At least four times a week, I get an email like the one below:
"Week 13 odds and ends: Will Suh get fined again this year? Peyton Manning's future, Andy Reid's future..."
This one happened to be from Bodog. But I get them from Betonline and Sportsbook, too. Over the past five years, the instantly posted pop culture props have become a staple for online sports books. They cover everything from who will be the next head coach at Penn State (Dan Mullens at 7-4, Houston's Kevin Sumlin at 3-1, Harvard's Tim Murphy at 4-1, Rutgers' Greg Schiano at 5-1, Colts head coach Jim Caldwell at 15-1) to who will win "The X-Factor" (I'm not going to bother listing; haven't watched a second of the show -- just never got interested).
Sometimes, these props can make a book a little bit of money. Betonline had a First-NFL-Coach-To-Get-Fired prop. Tony Sparano had been the clear favorite and taken most of the bets. So when Jack Del Rio, who was 8-1, was canned early this week, Betonline did OK. "We took 54 bets on this prop," says Betonline's Dave Mason. "Only a few touched Del Rio. Our hold was a profitable 72.5 percent."
For the most part, though, these props aren't money makers. Limits are set at no more than $250 and even that figure is a rarity. Most places will stick to $50 or $100. And because the nature of these props is so volatile, bookmakers have to spend a lot of working capital reading rumor mill blogs and Us Weekly to make sure they aren't overexposed. "I'd say, over the long haul, we break even on these," Mason says. "But it does engage people, so it is worth it for us."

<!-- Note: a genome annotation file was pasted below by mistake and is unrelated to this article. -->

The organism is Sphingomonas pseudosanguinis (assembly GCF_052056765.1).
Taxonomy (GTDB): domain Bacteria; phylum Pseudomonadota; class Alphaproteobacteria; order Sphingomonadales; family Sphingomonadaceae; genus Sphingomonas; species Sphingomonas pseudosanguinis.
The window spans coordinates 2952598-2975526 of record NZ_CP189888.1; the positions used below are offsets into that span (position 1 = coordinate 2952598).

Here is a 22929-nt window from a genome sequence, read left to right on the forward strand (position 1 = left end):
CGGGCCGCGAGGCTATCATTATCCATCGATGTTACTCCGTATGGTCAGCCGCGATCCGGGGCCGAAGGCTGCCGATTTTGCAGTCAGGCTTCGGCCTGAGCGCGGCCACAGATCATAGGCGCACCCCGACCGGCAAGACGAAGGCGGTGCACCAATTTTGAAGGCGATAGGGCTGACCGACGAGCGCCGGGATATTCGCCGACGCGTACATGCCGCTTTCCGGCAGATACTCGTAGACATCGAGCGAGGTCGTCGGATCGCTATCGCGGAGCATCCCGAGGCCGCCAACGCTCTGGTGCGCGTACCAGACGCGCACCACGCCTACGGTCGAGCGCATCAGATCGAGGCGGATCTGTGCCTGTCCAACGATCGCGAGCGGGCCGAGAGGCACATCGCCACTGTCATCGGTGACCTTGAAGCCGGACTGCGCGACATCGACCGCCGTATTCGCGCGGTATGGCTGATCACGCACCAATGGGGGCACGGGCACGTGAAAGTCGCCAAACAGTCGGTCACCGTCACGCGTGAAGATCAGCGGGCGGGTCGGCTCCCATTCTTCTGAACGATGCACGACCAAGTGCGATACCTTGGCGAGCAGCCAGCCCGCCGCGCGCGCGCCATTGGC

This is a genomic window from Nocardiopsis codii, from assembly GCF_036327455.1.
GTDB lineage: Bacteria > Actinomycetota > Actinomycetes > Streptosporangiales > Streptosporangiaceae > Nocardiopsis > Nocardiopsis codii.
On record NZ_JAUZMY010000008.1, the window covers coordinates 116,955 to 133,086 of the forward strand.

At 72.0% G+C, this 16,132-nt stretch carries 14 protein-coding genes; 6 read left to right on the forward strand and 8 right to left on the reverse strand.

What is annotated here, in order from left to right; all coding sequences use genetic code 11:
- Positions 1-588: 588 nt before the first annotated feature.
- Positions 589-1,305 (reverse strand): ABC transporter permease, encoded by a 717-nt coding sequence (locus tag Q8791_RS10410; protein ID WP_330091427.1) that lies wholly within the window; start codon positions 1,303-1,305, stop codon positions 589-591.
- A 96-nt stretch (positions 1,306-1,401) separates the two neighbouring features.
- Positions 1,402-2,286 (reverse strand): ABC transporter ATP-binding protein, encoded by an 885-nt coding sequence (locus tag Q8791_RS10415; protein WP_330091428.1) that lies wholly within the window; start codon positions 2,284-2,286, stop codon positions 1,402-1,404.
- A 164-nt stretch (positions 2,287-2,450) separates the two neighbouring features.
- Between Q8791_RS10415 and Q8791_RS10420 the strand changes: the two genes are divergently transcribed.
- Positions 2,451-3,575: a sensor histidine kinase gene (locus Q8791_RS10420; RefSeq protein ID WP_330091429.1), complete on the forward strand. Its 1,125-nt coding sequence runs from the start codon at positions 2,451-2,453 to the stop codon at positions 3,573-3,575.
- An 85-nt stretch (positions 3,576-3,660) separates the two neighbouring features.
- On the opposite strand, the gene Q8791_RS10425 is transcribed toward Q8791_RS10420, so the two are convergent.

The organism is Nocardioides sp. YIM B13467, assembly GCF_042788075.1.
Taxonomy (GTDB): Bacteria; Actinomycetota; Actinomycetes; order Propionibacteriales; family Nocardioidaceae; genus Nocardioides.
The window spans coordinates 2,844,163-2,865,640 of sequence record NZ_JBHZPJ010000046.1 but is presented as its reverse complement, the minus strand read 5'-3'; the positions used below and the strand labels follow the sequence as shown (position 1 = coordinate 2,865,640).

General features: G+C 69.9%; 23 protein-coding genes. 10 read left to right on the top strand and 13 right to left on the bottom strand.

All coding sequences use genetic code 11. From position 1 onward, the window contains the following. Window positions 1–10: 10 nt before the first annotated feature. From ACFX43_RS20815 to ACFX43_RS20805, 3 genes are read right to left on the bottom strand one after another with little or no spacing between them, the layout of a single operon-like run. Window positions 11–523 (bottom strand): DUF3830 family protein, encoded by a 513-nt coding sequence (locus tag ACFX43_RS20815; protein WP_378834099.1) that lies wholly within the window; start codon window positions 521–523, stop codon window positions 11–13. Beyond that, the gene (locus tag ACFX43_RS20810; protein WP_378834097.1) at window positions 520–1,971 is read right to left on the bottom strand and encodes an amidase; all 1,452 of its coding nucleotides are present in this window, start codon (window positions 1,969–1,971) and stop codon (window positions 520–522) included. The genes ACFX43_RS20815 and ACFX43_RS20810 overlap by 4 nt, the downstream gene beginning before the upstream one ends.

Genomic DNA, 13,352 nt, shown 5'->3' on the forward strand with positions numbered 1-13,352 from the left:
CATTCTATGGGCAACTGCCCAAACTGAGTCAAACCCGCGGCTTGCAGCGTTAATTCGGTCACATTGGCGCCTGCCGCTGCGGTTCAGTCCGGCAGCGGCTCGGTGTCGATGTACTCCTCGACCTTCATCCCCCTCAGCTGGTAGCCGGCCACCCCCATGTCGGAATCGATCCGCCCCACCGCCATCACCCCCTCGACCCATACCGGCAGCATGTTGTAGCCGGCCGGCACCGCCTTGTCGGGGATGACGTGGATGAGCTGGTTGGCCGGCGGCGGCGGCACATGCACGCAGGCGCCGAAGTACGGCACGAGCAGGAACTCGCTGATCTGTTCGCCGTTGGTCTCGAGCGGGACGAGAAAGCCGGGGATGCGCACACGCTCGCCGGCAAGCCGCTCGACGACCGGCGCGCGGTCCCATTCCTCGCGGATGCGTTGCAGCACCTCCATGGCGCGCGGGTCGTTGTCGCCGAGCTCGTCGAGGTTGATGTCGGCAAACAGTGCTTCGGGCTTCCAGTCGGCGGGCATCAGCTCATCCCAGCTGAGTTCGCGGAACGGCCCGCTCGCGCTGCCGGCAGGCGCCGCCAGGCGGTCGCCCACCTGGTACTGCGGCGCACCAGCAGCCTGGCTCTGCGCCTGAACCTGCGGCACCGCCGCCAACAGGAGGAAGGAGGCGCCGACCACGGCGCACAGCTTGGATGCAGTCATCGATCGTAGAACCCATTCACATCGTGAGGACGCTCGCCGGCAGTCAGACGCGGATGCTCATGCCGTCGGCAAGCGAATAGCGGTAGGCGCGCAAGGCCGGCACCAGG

A couple of weeks ago, Ricki Lake went on "Jimmy Kimmel Live!" to talk about her "Dancing With the Stars" prospects. At one point during the interview, she mentioned what the Bodog odds of her winning the competition were. "The next morning, we had a lot of people signing up for the site," says Bodog's head oddsmaker Adam Young. "And in the spot where we ask them how they heard of us, most of them listed, 'Ricki Lake on Jimmy Kimmel.' For a lot of customers, their first bets will be on props like this."